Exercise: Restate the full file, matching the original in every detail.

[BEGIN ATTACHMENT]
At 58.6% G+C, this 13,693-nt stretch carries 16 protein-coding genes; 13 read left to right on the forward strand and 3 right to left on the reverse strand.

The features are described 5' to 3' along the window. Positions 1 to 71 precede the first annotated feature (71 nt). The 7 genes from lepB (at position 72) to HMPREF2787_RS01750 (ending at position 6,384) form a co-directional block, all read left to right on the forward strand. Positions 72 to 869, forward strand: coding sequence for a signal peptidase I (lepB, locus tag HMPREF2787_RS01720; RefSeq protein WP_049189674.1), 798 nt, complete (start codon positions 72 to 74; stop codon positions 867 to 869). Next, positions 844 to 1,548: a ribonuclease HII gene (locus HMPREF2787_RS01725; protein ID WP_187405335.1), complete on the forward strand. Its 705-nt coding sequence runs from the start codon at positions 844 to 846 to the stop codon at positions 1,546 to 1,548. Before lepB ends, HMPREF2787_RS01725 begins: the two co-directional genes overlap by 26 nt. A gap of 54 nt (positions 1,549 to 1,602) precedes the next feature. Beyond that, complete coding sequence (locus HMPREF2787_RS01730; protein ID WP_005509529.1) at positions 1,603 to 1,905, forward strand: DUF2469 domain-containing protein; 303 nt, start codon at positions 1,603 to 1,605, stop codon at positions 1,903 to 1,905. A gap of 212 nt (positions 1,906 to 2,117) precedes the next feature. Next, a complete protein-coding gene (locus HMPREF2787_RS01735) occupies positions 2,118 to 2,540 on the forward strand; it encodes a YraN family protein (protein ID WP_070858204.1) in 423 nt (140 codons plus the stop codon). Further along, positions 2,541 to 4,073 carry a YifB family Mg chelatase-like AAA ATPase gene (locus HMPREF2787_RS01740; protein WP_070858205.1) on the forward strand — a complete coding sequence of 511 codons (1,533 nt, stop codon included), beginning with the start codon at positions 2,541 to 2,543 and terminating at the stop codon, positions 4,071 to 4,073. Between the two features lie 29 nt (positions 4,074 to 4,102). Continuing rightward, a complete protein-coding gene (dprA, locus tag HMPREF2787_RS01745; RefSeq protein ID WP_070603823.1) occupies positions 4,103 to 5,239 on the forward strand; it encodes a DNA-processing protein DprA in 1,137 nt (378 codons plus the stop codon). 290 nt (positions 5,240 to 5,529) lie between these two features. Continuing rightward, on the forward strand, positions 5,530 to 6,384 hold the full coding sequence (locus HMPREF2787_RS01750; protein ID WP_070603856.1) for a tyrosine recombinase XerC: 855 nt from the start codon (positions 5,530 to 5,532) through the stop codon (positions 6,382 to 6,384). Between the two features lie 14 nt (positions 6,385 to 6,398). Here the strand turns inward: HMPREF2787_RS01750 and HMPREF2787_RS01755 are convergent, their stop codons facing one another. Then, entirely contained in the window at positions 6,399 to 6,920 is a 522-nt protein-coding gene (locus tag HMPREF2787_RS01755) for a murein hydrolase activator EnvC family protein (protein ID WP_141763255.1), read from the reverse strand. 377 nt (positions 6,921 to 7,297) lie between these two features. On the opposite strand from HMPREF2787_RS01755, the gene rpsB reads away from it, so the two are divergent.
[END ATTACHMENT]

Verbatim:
At 58.6% G+C, this 13,693-nt stretch carries 16 protein-coding genes; 13 read left to right on the forward strand and 3 right to left on the reverse strand.

The features are described 5' to 3' along the window. Positions 1 to 71 precede the first annotated feature (71 nt). The 7 genes from lepB (at position 72) to HMPREF2787_RS01750 (ending at position 6,384) form a co-directional block, all read left to right on the forward strand. Positions 72 to 869, forward strand: coding sequence for a signal peptidase I (lepB, locus tag HMPREF2787_RS01720; RefSeq protein WP_049189674.1), 798 nt, complete (start codon positions 72 to 74; stop codon positions 867 to 869). Next, positions 844 to 1,548: a ribonuclease HII gene (locus HMPREF2787_RS01725; protein ID WP_187405335.1), complete on the forward strand. Its 705-nt coding sequence runs from the start codon at positions 844 to 846 to the stop codon at positions 1,546 to 1,548. Before lepB ends, HMPREF2787_RS01725 begins: the two co-directional genes overlap by 26 nt. A gap of 54 nt (positions 1,549 to 1,602) precedes the next feature. Beyond that, complete coding sequence (locus HMPREF2787_RS01730; protein ID WP_005509529.1) at positions 1,603 to 1,905, forward strand: DUF2469 domain-containing protein; 303 nt, start codon at positions 1,603 to 1,605, stop codon at positions 1,903 to 1,905. A gap of 212 nt (positions 1,906 to 2,117) precedes the next feature. Next, a complete protein-coding gene (locus HMPREF2787_RS01735) occupies positions 2,118 to 2,540 on the forward strand; it encodes a YraN family protein (protein ID WP_070858204.1) in 423 nt (140 codons plus the stop codon). Further along, positions 2,541 to 4,073 carry a YifB family Mg chelatase-like AAA ATPase gene (locus HMPREF2787_RS01740; protein WP_070858205.1) on the forward strand — a complete coding sequence of 511 codons (1,533 nt, stop codon included), beginning with the start codon at positions 2,541 to 2,543 and terminating at the stop codon, positions 4,071 to 4,073. Between the two features lie 29 nt (positions 4,074 to 4,102). Continuing rightward, a complete protein-coding gene (dprA, locus tag HMPREF2787_RS01745; RefSeq protein ID WP_070603823.1) occupies positions 4,103 to 5,239 on the forward strand; it encodes a DNA-processing protein DprA in 1,137 nt (378 codons plus the stop codon). 290 nt (positions 5,240 to 5,529) lie between these two features. Continuing rightward, on the forward strand, positions 5,530 to 6,384 hold the full coding sequence (locus HMPREF2787_RS01750; protein ID WP_070603856.1) for a tyrosine recombinase XerC: 855 nt from the start codon (positions 5,530 to 5,532) through the stop codon (positions 6,382 to 6,384). Between the two features lie 14 nt (positions 6,385 to 6,398). Here the strand turns inward: HMPREF2787_RS01750 and HMPREF2787_RS01755 are convergent, their stop codons facing one another. Then, entirely contained in the window at positions 6,399 to 6,920 is a 522-nt protein-coding gene (locus tag HMPREF2787_RS01755) for a murein hydrolase activator EnvC family protein (protein ID WP_141763255.1), read from the reverse strand. 377 nt (positions 6,921 to 7,297) lie between these two features. On the opposite strand from HMPREF2787_RS01755, the gene rpsB reads away from it, so the two are divergent.